“In the families we studied there are variations in individual genes —changes in linkage. If you clean up the sample and eliminate families with submicroscopic copy number variations and rerun the analysis on the “clean” sample, it would have quite an impact on the findings,” he said, likely revealing more dramatic associations between anomalies and incidence of disorders.
“I would argue that in autism, many of the [genetic] changes are copy number variations that have yet to be identified. We have to get a much cleaner sample of genes, and mutations in other genes must be taken out. The problem is the small number of these families available for such studies.” Although the consortium is international, most families are white, he noted, adding, “It would be nice to have a broader racial mix.”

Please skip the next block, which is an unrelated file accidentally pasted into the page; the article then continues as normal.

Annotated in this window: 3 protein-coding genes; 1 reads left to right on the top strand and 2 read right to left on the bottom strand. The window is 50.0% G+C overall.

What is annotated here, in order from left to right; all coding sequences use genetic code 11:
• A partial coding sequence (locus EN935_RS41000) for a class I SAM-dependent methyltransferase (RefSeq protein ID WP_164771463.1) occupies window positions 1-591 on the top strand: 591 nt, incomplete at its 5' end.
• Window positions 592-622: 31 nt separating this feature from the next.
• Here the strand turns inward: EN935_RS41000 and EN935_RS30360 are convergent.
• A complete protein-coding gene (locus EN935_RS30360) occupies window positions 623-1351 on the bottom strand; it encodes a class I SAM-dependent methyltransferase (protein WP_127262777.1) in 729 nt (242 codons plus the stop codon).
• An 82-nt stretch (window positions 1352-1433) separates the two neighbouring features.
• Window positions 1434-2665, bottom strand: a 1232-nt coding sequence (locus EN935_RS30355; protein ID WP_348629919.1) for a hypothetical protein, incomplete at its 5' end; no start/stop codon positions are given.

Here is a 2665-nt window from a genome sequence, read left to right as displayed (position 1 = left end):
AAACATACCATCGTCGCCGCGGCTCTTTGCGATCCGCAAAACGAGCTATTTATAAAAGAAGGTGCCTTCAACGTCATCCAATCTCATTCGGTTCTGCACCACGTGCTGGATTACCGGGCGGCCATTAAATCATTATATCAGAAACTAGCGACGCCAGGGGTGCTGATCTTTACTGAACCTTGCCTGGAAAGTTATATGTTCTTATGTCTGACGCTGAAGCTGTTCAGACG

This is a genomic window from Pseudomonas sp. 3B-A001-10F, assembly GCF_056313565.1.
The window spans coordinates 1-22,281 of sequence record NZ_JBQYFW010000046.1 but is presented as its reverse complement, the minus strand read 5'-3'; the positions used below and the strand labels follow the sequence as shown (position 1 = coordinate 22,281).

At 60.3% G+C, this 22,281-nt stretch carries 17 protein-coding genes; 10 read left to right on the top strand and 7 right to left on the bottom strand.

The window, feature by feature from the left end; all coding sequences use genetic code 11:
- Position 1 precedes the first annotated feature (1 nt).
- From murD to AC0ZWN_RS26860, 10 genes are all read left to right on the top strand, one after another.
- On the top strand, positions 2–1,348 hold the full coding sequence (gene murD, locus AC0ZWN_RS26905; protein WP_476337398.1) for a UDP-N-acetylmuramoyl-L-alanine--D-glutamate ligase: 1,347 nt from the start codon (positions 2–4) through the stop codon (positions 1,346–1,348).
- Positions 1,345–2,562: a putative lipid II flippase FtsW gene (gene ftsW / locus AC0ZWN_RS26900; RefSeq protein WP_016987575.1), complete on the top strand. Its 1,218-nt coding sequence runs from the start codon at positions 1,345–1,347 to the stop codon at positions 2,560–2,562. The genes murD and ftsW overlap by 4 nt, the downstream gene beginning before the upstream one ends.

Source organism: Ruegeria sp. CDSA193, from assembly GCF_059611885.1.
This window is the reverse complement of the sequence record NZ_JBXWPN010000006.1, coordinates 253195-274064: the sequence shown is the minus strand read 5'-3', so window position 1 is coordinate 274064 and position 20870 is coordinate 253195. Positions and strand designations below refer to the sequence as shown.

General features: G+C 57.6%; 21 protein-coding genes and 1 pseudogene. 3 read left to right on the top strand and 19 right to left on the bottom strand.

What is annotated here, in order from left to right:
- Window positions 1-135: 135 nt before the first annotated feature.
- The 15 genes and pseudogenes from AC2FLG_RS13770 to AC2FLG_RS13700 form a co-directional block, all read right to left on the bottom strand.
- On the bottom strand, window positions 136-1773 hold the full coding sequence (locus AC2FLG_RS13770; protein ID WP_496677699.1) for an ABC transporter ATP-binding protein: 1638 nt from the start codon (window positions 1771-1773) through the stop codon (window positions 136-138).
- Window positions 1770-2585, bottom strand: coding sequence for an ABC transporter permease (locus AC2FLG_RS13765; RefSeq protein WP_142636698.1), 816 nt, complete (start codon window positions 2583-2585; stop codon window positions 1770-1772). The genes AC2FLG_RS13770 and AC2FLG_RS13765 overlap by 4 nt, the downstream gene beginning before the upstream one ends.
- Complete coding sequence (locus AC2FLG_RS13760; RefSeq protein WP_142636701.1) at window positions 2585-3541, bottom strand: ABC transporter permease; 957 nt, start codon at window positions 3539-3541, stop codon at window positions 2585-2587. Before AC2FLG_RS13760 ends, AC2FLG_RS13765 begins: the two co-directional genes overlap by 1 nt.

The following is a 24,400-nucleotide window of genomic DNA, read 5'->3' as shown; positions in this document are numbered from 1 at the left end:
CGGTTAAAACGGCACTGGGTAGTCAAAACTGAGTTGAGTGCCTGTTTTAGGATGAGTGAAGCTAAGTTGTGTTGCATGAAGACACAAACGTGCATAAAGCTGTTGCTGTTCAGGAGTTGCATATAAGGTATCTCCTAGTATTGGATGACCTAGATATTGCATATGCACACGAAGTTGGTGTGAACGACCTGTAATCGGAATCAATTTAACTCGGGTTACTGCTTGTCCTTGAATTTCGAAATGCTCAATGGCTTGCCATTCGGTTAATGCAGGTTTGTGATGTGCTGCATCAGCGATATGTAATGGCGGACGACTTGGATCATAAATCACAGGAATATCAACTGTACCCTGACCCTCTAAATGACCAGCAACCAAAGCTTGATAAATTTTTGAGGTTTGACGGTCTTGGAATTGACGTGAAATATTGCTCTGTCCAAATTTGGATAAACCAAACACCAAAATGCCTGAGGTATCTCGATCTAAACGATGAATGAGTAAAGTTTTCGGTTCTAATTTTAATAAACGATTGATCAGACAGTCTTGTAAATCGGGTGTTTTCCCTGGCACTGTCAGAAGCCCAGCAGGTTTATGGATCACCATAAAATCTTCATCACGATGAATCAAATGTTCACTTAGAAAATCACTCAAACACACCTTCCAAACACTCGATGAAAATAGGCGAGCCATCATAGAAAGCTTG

The second phase will include 2,000 families with just one autistic child.
“Although substantial evidence suggests that up to 8 percent of individuals with autism have chromosomal abnormalities, standard tests miss many subtle chromosomal aberrations,” Dr. Hallmayer said. “Detection of these changes not only helps to identify candidate genes, but also improves linkage analysis by allowing us to separate chromosome abnormality-bearing families from those with other types of mutations.”
Yet even if the consortium scientists ultimately identify specific genes or mutations that might be targeted for correction with gene therapy or other techniques, potential treatment is still years away, Dr. Hallmayer noted.